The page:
Another 15 minutes of travel took us from Red Peak Station to Barron Falls, the second of the three stops along the way. This was the section of the cable car ride that probably had the best views of the jungle below as we passed through the treetops. Barron Falls was once again kind enough to hand out umbrellas for the rain, and we walked along another boardwalk to a viewing area that overlooked the falls below.

Barron Falls is the name given to this series of cascades, where the water from the Barron River descends from the Atherton Tableland down to the coastal plain surrounding Cairns. Despite the rainfall that we were experiencing, this was still the dry season for the region and Barron Falls was exhibiting only a trickle of the water flow that sometimes takes place. During the rainy season, the water dropping over the falls swells to a massive torrent; here's a picture from Wikipedia of what that can look like. It would mean certain death to try and pass over the falls at that time of year, and visitors have been coming to Kuranda since the 1890s to take in the sight of the falls. Between the falling rain and the misty clouds overhead, we could have been visiting some ancient primeval land that time forgot, a lost world of unknown and dangerous creatures.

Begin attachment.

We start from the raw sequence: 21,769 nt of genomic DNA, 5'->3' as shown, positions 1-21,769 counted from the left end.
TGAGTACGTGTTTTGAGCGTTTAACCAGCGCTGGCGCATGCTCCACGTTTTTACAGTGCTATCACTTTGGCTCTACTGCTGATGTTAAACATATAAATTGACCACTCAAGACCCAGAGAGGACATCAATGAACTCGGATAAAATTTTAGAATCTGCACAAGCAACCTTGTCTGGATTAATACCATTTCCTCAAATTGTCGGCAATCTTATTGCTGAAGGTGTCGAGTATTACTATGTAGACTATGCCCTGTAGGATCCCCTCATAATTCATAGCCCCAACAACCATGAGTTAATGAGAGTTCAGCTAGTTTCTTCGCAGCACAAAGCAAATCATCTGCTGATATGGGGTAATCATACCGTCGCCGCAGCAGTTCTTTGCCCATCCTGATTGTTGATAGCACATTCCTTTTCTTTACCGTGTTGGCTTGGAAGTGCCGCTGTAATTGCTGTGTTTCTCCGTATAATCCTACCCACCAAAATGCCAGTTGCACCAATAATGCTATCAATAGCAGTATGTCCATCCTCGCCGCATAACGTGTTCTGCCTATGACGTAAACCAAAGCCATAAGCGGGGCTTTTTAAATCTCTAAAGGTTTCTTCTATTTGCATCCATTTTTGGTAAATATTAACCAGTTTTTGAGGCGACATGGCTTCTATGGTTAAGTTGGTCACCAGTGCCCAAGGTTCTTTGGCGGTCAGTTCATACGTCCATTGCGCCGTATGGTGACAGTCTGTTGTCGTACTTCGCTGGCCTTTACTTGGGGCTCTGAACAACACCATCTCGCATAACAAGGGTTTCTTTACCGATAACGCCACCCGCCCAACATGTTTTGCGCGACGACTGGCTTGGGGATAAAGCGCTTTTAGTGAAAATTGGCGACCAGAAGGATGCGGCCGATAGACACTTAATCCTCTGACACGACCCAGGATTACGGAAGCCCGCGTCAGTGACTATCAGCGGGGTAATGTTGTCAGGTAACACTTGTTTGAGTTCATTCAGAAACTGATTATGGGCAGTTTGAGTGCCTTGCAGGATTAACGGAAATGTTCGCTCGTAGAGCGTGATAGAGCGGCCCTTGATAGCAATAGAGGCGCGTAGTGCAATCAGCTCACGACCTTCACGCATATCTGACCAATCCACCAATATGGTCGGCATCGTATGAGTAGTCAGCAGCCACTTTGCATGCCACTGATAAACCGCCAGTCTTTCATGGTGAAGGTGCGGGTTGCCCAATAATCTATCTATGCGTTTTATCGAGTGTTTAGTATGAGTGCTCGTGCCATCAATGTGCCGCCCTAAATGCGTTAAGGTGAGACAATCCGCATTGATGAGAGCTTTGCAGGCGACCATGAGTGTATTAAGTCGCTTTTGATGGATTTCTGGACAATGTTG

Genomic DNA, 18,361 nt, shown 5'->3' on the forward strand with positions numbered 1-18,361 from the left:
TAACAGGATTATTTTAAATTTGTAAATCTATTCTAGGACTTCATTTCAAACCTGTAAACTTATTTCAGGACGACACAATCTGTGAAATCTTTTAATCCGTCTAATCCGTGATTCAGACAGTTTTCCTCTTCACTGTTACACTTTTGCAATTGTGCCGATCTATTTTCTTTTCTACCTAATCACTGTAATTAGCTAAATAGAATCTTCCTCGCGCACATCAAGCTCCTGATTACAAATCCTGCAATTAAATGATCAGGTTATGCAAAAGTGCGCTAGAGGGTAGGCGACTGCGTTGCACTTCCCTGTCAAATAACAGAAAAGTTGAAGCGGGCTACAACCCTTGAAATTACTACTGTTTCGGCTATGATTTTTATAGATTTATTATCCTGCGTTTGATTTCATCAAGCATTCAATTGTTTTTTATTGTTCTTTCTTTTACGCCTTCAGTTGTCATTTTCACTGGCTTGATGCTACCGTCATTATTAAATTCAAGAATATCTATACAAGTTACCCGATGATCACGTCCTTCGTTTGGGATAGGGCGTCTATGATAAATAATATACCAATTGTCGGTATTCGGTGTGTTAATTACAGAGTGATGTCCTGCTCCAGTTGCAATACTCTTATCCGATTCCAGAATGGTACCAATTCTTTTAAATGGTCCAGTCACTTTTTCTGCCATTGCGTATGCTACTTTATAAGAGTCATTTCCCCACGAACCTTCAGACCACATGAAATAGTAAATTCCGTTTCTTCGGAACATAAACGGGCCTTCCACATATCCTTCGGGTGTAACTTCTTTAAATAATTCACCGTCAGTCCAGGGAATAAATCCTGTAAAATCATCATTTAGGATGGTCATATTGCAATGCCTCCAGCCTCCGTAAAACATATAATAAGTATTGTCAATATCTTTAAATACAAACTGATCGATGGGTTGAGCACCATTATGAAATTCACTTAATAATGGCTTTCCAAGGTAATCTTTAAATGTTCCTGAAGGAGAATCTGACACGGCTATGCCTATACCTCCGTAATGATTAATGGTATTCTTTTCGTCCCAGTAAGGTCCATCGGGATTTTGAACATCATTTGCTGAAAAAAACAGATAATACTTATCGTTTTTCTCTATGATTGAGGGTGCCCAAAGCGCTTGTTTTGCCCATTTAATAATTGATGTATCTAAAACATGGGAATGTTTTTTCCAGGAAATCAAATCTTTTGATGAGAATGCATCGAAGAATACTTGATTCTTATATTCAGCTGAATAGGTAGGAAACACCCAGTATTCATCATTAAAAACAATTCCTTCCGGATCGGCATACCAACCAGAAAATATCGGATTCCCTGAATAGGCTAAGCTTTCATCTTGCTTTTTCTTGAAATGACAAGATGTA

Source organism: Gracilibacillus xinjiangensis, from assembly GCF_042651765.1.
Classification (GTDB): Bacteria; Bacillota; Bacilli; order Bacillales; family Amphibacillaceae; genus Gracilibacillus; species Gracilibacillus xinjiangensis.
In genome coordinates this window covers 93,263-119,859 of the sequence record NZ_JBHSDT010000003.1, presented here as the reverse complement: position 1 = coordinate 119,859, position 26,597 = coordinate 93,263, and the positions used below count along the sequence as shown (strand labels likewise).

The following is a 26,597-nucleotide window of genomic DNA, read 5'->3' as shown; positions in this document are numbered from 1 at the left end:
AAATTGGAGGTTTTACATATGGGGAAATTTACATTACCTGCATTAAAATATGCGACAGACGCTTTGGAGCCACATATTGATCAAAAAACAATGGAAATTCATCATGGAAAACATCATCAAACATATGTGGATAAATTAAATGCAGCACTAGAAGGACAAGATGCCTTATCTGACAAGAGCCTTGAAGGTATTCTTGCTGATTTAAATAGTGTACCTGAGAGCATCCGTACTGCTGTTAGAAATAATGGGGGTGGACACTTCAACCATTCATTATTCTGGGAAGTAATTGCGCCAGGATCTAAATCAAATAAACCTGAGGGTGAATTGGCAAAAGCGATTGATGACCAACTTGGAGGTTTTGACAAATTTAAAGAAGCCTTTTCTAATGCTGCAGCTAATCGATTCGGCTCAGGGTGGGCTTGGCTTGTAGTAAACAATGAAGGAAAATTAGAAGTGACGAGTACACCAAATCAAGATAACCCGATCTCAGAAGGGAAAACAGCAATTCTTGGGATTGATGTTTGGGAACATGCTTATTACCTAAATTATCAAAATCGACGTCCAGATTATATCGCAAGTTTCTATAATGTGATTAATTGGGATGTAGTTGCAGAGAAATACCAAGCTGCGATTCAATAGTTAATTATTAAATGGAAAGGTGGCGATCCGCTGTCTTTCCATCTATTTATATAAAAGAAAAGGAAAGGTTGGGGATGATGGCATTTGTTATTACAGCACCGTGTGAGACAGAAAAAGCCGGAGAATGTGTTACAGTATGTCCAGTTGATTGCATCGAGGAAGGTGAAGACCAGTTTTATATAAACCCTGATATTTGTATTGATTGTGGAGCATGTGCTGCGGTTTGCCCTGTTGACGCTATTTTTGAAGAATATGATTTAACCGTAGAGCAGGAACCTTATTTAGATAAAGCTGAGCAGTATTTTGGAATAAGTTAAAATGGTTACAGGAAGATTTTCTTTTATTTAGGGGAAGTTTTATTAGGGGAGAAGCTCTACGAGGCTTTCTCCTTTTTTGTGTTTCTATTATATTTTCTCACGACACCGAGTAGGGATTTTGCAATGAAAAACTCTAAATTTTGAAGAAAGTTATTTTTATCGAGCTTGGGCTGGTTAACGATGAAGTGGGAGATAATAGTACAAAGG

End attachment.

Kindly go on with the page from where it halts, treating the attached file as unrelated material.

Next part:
A steady rain was still falling when the cable car deposited us in the village of Kuranda itself. Pronounced locally as "Koo-RAN-da" (with the "RAN" part rhyming with "can" and not "ron"), this small town of approximately 3000 people has long been a tourist destination catering to artists and other countercultural figures. We walked past a series of small stores selling artwork or handcrafts as we made our way towards the center of the village. We ducked into one restaurant to get some lunch and escape the rain for a time, with this place being notable for having crocodile fillet on the menu. Liz ordered the crocodile option which came back in sausage form, tasting like an oddly-spiced form of pork. Crocodile is apparently a form of white meat. I had eaten a kangaroo steak the night before (tasting like a gamey form of beef) and I thought that crocodile was a little bit better. Liz disagreed and wasn't much on the crocodile.